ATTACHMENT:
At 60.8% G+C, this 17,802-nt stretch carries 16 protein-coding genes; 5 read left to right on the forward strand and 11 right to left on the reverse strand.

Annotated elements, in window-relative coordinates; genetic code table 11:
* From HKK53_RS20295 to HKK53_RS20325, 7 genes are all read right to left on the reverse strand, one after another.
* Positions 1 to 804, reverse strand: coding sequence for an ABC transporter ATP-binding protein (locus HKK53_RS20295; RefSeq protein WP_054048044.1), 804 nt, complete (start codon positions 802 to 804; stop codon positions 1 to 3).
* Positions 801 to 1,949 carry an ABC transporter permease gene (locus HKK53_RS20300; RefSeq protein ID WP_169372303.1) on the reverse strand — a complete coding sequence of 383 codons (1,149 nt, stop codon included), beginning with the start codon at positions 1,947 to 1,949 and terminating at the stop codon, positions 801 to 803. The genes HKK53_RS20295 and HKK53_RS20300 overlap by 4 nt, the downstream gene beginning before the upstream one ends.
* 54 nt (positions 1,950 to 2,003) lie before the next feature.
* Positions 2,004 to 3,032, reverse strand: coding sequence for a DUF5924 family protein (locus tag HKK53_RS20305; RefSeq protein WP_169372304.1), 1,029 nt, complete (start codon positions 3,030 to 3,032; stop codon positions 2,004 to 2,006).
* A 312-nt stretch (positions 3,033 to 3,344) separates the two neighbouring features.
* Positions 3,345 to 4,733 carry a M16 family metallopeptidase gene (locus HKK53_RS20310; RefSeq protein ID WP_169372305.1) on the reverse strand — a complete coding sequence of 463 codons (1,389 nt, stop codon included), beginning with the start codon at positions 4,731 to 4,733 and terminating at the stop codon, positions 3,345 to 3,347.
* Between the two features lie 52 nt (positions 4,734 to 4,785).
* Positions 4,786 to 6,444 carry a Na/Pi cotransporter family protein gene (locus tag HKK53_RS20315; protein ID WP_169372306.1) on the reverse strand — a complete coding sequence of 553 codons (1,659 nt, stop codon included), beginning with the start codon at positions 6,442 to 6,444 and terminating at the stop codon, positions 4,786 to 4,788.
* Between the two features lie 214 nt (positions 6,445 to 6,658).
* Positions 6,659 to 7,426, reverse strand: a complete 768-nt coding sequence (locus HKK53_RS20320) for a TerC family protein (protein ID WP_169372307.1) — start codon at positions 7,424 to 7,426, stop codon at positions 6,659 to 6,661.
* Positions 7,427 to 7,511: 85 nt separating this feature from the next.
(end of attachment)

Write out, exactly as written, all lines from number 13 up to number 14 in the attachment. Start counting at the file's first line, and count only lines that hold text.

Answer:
* Positions 6,659 to 7,426, reverse strand: a complete 768-nt coding sequence (locus HKK53_RS20320) for a TerC family protein (protein ID WP_169372307.1) — start codon at positions 7,424 to 7,426, stop codon at positions 6,659 to 6,661.
* Positions 7,427 to 7,511: 85 nt separating this feature from the next.